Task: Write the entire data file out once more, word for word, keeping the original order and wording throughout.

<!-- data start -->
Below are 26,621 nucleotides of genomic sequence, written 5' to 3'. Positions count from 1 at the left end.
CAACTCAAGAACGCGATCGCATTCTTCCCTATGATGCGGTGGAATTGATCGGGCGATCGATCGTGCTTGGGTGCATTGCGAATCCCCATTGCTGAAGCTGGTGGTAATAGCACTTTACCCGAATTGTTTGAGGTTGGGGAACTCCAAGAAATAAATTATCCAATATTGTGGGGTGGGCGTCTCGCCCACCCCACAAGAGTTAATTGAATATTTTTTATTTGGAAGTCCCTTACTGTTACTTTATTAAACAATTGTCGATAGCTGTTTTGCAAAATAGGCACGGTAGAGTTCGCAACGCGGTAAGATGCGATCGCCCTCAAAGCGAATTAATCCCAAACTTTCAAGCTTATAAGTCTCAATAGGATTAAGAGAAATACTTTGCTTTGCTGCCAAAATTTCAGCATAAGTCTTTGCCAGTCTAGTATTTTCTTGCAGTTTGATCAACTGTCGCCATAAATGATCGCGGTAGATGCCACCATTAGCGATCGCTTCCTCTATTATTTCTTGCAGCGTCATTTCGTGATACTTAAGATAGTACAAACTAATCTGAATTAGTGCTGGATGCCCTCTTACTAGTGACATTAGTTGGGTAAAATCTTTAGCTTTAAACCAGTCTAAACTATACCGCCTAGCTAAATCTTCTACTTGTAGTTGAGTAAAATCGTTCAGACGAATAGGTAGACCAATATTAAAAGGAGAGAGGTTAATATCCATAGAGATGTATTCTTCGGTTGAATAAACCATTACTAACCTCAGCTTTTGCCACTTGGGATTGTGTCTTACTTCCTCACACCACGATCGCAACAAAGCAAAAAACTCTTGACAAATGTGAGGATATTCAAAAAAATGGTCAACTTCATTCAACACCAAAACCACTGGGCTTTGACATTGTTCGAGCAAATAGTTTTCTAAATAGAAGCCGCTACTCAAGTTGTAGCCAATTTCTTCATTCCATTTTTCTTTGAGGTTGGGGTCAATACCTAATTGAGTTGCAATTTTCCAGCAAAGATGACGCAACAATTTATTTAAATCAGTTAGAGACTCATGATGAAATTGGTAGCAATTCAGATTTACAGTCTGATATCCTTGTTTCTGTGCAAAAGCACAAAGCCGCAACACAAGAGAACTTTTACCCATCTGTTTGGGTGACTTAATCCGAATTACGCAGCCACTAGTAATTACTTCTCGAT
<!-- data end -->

Below are 26,621 nucleotides of genomic sequence, written 5' to 3'. Positions count from 1 at the left end.
CAACTCAAGAACGCGATCGCATTCTTCCCTATGATGCGGTGGAATTGATCGGGCGATCGATCGTGCTTGGGTGCATTGCGAATCCCCATTGCTGAAGCTGGTGGTAATAGCACTTTACCCGAATTGTTTGAGGTTGGGGAACTCCAAGAAATAAATTATCCAATATTGTGGGGTGGGCGTCTCGCCCACCCCACAAGAGTTAATTGAATATTTTTTATTTGGAAGTCCCTTACTGTTACTTTATTAAACAATTGTCGATAGCTGTTTTGCAAAATAGGCACGGTAGAGTTCGCAACGCGGTAAGATGCGATCGCCCTCAAAGCGAATTAATCCCAAACTTTCAAGCTTATAAGTCTCAATAGGATTAAGAGAAATACTTTGCTTTGCTGCCAAAATTTCAGCATAAGTCTTTGCCAGTCTAGTATTTTCTTGCAGTTTGATCAACTGTCGCCATAAATGATCGCGGTAGATGCCACCATTAGCGATCGCTTCCTCTATTATTTCTTGCAGCGTCATTTCGTGATACTTAAGATAGTACAAACTAATCTGAATTAGTGCTGGATGCCCTCTTACTAGTGACATTAGTTGGGTAAAATCTTTAGCTTTAAACCAGTCTAAACTATACCGCCTAGCTAAATCTTCTACTTGTAGTTGAGTAAAATCGTTCAGACGAATAGGTAGACCAATATTAAAAGGAGAGAGGTTAATATCCATAGAGATGTATTCTTCGGTTGAATAAACCATTACTAACCTCAGCTTTTGCCACTTGGGATTGTGTCTTACTTCCTCACACCACGATCGCAACAAAGCAAAAAACTCTTGACAAATGTGAGGATATTCAAAAAAATGGTCAACTTCATTCAACACCAAAACCACTGGGCTTTGACATTGTTCGAGCAAATAGTTTTCTAAATAGAAGCCGCTACTCAAGTTGTAGCCAATTTCTTCATTCCATTTTTCTTTGAGGTTGGGGTCAATACCTAATTGAGTTGCAATTTTCCAGCAAAGATGACGCAACAATTTATTTAAATCAGTTAGAGACTCATGATGAAATTGGTAGCAATTCAGATTTACAGTCTGATATCCTTGTTTCTGTGCAAAAGCACAAAGCCGCAACACAAGAGAACTTTTACCCATCTGTTTGGGTGACTTAATCCGAATTACGCAGCCACTAGTAATTACTTCTCGAT